Gone for Good, a smartphone app designed to make giving unwanted goods to charity easier, was developed by Reason Digital, a social enterprise setup to make digital do good. In this article we interview co-founder Ed Cox to find out how the app came about, and what impact it’s having.
How did you come up with the idea of the app?
The idea was brought to us by someone who works in van rentals in the charity sector. The technology used in vans uncovered the fact that some donations to charity shops being picked up by volunteer van drivers wasn’t actually making it to the charities and was instead being stolen or swapped out for inferior goods by some rogue drivers. Instances of theft in the charity sector is actually higher than in the private retail sector and is stopping money going to good causes. We decided to build an app to increase the likelihood of donations arriving at charity shops while making it easy for charity supporters to donate pre-loved items as it is to donate cash.
Who’s on the development team and what are their backgrounds?
Our development team have come from local digital agencies, from digital teams within charities and homegrown talent from local universities. They’ve worked on projects for a diverse range of charities and are experts in User Experience design, web development, project management, social research and digital marketing.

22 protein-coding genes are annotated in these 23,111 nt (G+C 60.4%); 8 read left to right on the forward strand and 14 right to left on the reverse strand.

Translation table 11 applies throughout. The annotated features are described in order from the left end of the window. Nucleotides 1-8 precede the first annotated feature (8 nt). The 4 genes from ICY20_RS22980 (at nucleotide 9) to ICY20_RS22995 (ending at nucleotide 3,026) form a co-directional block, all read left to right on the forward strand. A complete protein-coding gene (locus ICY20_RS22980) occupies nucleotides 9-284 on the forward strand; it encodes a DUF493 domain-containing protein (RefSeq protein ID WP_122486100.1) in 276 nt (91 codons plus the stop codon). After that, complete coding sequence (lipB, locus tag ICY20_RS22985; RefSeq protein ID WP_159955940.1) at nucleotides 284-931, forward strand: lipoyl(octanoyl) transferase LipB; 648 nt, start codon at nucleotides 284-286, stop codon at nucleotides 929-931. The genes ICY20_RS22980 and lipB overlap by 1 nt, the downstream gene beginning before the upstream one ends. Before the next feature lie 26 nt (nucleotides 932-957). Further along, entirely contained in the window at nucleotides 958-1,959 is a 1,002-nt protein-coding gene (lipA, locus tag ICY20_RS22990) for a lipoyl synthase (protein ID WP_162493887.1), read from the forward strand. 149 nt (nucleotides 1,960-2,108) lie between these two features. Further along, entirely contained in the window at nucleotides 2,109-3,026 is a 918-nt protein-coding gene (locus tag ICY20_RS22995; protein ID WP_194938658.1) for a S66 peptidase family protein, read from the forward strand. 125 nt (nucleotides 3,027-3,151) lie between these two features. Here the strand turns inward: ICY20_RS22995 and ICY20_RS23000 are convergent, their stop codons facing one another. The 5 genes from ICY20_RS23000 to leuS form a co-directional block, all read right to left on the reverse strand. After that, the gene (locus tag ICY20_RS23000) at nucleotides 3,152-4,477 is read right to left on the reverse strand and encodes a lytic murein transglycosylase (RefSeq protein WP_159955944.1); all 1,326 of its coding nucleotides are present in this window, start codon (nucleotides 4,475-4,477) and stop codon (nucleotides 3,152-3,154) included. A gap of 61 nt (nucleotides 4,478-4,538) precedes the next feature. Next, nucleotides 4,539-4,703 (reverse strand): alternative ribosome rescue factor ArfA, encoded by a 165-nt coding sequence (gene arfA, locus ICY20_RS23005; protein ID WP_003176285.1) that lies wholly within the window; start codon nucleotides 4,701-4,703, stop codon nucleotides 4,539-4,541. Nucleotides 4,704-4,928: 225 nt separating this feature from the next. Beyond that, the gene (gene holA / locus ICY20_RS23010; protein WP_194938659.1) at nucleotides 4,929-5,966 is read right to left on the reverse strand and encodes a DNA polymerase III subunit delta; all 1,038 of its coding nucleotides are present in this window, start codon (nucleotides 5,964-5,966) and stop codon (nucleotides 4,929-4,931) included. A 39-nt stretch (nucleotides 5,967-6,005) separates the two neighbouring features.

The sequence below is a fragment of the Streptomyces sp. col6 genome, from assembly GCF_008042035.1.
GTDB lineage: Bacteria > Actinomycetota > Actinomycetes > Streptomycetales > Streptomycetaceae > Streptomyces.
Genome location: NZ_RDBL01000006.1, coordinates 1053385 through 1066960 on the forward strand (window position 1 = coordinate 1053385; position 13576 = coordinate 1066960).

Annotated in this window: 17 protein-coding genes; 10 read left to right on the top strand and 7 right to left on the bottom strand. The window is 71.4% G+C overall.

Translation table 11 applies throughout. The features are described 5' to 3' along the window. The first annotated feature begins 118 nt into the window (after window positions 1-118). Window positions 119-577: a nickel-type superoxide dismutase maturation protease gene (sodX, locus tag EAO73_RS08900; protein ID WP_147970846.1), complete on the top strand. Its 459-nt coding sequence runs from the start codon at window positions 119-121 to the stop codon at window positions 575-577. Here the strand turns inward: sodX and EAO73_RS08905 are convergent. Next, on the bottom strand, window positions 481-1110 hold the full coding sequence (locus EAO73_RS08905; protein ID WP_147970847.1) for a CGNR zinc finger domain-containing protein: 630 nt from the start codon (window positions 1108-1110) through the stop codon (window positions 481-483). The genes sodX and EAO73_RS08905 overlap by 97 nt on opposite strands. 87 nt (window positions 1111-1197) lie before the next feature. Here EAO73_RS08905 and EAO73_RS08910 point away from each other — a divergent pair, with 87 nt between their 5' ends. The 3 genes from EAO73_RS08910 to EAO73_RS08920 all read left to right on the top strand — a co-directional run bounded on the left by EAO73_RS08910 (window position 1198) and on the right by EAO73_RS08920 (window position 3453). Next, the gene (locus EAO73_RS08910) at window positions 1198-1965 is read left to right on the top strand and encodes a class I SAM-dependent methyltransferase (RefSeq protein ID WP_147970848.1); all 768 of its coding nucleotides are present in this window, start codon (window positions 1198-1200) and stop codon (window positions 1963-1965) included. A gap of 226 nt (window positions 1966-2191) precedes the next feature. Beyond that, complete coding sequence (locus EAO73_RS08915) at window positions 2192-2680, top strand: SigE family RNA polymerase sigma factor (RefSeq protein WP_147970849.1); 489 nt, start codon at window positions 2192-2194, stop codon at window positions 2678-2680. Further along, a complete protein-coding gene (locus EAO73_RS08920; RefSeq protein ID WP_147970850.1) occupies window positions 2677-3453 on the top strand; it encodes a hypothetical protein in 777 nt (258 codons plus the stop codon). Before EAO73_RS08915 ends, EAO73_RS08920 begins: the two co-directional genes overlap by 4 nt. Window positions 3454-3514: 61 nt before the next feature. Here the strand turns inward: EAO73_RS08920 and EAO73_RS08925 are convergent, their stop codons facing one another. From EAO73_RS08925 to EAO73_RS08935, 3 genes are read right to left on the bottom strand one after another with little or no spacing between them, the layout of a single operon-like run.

We believe that the people most suited to solving the biggest social problems are the ones experiencing those problems.
Our team have designed and developed for a range of social causes, using technology to tackle such questions as “how do we make sex workers safer by reducing instances of violence and rape against them?”, “how do we reduce slips, trips and falls in older people to help them keep healthier and happier (and alive!) longer?” , “how do we get help and support to more children at risk of abuse when helplines don’t have enough volunteers to answer every call they receive?”
We ask these questions to the people and the organisations we’re trying to help, using human-centred design principles and co-production techniques. We believe the people most suited to solving the biggest social problems are the ones experiencing those problems. We also find that people may have already fixed their problem in their communities but need technology to scale it to more people or to other communities.